financial advice

Advice practices focused internally to survive

advice practices improvements

Improvements to the operation of their own business has helped advice practices to survive regulatory change, according to a new survey.

Investment in new technology and improvements in business processes along with increased numbers of support staff have helped financial advice practices deal with regulatory change and boost profitability, according to a new survey conducted by a global asset manager.

Dimensional Fund Advisors stated its tenth Global Adviser Survey, which covered 740 advice firms worldwide, including 75 in Australia, and examined revenue growth, client retention, employee retention, profit margin and revenue per adviser, found practices had focused on making improvements to their own work to deal with ongoing change.

Dimensional Australia client croup co-head Nathan Krieger said: “The picture we get from firms we survey with is that years of advisers working on the business, as opposed to in the business, is finally starting to bear fruit.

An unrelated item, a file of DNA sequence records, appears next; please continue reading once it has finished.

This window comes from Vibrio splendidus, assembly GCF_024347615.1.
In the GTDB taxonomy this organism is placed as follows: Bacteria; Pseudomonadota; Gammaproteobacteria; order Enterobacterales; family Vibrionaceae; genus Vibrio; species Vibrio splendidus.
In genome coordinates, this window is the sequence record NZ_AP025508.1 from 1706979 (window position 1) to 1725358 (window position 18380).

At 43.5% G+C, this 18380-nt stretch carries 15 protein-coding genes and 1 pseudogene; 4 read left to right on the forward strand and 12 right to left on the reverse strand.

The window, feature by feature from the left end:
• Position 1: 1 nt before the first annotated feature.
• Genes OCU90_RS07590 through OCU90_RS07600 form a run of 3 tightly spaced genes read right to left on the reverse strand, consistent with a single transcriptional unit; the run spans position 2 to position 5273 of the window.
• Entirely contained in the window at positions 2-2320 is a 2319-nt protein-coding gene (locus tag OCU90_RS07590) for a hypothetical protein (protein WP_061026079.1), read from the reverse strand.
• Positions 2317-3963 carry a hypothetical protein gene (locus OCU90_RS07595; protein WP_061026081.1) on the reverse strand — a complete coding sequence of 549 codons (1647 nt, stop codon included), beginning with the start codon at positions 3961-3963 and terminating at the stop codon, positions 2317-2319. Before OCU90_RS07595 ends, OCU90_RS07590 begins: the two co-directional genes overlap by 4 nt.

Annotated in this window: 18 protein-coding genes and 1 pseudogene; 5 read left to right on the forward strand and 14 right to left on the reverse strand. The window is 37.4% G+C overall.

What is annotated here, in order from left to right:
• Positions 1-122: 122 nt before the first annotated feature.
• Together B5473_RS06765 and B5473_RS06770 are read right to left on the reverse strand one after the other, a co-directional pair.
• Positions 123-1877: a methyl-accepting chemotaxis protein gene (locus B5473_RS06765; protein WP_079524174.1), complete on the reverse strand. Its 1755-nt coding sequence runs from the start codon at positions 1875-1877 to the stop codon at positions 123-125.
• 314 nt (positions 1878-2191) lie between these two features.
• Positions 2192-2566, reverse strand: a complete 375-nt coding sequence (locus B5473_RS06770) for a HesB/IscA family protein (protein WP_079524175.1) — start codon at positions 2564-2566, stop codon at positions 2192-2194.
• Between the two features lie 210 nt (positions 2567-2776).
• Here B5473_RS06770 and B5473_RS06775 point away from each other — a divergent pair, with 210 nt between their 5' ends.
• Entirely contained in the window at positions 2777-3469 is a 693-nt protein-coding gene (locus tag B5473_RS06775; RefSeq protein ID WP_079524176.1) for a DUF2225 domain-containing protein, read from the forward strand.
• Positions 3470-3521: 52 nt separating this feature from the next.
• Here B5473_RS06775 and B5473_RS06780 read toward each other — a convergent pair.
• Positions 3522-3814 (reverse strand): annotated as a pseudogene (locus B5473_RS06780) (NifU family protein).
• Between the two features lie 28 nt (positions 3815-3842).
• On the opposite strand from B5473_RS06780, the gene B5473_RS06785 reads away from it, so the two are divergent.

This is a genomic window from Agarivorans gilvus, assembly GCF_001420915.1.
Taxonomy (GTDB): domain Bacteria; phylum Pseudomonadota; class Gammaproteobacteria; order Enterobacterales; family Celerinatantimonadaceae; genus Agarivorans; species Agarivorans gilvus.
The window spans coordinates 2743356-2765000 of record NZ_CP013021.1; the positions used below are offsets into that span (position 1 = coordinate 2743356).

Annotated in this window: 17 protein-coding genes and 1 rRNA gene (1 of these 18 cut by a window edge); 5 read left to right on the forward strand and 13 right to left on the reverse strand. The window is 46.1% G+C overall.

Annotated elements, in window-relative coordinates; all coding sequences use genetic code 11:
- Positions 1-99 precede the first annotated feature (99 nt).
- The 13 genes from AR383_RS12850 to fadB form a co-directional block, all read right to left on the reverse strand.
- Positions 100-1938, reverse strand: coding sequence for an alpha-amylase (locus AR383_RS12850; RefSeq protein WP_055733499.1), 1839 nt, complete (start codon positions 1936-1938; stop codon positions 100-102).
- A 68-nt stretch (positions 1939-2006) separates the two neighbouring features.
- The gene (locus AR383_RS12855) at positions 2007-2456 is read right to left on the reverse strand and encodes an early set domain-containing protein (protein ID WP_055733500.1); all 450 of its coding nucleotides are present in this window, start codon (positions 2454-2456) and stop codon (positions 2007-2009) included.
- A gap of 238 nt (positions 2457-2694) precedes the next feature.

“There’s definitely a greater sense of optimism now than there was a few years ago.

“Part of the success is coming from improving efficiencies and implementing technology, but also from growing their client service support personnel significantly faster. That’s allowing higher-performing firms to service more clients per adviser without losing quality.”

The survey found higher-performing advice firms saw, in the past year, an average 19 per cent year-on-year growth in revenue, as opposed to 14 per cent among other local firms, and higher-performing firms also generated more revenue per client household at about $8400 versus $7400.

Additionally, higher-performing firms were providing a wider range of services, such as tax, retirement and insurance planning, to a larger percentage of their clients, with the survey finding, on average, a senior adviser at a high-performing firm was servicing 173 households, compared to 122 households at other local firms.

Dimensional Fund Advisors also noted in comparison to global firms, Australian financial advice practices were much less reliant on merger and acquisitions as a source of growth and less likely to pay staff compensation through performance bonuses.

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